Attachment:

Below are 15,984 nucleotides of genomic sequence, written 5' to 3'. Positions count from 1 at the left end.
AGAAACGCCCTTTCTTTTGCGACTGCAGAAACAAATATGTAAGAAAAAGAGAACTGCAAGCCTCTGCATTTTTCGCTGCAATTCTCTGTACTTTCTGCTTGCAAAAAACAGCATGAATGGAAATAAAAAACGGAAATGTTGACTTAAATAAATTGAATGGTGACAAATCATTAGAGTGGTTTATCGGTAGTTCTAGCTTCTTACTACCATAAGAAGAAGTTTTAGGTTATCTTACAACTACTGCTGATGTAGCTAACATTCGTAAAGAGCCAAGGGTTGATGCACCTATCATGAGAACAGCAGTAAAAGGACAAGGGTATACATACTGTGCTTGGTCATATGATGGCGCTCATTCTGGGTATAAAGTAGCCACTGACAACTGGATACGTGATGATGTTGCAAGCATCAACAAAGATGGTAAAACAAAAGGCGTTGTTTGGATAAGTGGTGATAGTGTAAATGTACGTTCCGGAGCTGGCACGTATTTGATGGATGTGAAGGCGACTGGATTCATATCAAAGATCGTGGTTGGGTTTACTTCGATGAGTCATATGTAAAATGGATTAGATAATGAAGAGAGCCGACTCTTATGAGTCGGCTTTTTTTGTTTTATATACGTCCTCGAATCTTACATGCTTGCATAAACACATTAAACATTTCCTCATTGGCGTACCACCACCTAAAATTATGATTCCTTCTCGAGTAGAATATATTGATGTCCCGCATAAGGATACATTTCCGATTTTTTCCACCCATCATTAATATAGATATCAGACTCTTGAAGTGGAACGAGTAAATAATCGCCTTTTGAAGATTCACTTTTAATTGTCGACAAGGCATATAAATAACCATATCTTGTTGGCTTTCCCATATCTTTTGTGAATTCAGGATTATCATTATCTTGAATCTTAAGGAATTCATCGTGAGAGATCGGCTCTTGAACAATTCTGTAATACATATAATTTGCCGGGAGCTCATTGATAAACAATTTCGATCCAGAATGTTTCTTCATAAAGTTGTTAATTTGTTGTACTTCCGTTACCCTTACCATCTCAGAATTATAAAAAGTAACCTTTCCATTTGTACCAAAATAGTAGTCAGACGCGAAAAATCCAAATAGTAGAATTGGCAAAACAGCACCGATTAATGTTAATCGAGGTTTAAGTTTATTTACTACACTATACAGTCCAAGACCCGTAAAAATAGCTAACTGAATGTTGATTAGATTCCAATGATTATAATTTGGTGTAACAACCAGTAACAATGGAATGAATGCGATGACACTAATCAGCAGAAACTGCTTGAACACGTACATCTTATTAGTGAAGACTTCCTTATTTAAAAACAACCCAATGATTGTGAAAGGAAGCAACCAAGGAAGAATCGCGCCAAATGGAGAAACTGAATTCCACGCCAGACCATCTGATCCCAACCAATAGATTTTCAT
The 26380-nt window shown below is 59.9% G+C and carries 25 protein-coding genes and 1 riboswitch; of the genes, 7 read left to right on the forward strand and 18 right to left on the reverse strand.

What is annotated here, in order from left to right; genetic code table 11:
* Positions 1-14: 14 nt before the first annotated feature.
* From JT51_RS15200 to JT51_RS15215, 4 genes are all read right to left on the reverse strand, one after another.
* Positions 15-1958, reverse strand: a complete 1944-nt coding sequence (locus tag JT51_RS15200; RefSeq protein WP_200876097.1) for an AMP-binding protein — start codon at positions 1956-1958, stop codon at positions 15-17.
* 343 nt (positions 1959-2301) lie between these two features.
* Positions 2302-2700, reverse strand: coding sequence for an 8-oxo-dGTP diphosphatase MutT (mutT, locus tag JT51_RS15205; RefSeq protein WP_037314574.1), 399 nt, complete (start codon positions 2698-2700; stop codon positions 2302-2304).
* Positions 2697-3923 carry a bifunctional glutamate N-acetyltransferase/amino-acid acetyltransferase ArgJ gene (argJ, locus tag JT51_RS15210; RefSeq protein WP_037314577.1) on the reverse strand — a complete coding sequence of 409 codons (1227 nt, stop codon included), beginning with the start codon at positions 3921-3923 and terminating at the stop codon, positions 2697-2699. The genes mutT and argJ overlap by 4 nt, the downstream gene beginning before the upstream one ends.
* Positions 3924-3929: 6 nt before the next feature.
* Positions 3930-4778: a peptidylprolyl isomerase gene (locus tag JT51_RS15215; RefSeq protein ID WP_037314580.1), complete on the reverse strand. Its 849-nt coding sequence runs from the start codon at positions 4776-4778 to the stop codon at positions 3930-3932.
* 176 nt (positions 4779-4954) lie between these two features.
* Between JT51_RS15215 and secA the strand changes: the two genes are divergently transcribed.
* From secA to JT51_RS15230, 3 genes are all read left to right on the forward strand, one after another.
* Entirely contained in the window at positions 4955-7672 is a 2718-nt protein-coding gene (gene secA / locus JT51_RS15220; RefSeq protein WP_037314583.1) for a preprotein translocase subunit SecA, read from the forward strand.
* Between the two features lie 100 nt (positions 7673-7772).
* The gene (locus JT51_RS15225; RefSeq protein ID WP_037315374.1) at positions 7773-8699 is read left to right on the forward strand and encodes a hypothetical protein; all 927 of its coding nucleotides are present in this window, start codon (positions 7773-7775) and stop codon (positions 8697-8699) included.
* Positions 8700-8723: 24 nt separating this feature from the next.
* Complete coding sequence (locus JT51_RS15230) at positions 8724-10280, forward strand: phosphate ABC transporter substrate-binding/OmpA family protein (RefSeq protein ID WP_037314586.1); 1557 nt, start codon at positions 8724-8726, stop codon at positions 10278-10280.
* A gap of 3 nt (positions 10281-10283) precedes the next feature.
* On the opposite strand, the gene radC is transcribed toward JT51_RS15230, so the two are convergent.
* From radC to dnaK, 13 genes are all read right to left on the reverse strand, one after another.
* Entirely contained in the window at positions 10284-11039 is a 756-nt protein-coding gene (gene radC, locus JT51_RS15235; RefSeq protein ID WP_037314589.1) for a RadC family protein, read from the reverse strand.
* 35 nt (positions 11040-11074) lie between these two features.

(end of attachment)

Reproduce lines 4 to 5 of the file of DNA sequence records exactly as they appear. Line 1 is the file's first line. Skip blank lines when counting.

What is annotated here, in order from left to right; genetic code table 11:
* Positions 1-14: 14 nt before the first annotated feature.